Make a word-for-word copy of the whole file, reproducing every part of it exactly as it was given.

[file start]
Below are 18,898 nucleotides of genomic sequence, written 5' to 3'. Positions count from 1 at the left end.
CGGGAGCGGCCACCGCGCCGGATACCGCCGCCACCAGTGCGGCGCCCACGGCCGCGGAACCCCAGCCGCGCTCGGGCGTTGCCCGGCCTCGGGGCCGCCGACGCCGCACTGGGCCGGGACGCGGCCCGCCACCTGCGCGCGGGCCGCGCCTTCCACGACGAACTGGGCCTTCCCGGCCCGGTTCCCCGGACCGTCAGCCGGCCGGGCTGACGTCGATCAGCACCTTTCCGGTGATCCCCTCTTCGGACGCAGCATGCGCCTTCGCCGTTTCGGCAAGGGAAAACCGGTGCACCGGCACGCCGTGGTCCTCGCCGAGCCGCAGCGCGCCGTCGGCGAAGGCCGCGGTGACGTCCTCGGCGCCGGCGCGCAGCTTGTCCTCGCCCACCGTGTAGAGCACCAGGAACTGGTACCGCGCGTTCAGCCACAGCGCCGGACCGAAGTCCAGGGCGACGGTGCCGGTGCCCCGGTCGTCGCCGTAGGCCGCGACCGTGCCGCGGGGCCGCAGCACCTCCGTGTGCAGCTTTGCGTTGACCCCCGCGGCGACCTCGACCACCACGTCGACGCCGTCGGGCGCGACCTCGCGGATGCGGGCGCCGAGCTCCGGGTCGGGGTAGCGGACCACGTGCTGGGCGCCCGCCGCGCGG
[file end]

Below are 18,898 nucleotides of genomic sequence, written 5' to 3'. Positions count from 1 at the left end.
CGGGAGCGGCCACCGCGCCGGATACCGCCGCCACCAGTGCGGCGCCCACGGCCGCGGAACCCCAGCCGCGCTCGGGCGTTGCCCGGCCTCGGGGCCGCCGACGCCGCACTGGGCCGGGACGCGGCCCGCCACCTGCGCGCGGGCCGCGCCTTCCACGACGAACTGGGCCTTCCCGGCCCGGTTCCCCGGACCGTCAGCCGGCCGGGCTGACGTCGATCAGCACCTTTCCGGTGATCCCCTCTTCGGACGCAGCATGCGCCTTCGCCGTTTCGGCAAGGGAAAACCGGTGCACCGGCACGCCGTGGTCCTCGCCGAGCCGCAGCGCGCCGTCGGCGAAGGCCGCGGTGACGTCCTCGGCGCCGGCGCGCAGCTTGTCCTCGCCCACCGTGTAGAGCACCAGGAACTGGTACCGCGCGTTCAGCCACAGCGCCGGACCGAAGTCCAGGGCGACGGTGCCGGTGCCCCGGTCGTCGCCGTAGGCCGCGACCGTGCCGCGGGGCCGCAGCACCTCCGTGTGCAGCTTTGCGTTGACCCCCGCGGCGACCTCGACCACCACGTCGACGCCGTCGGGCGCGACCTCGCGGATGCGGGCGCCGAGCTCCGGGTCGGGGTAGCGGACCACGTGCTGGGCGCCCGCCGCGCGG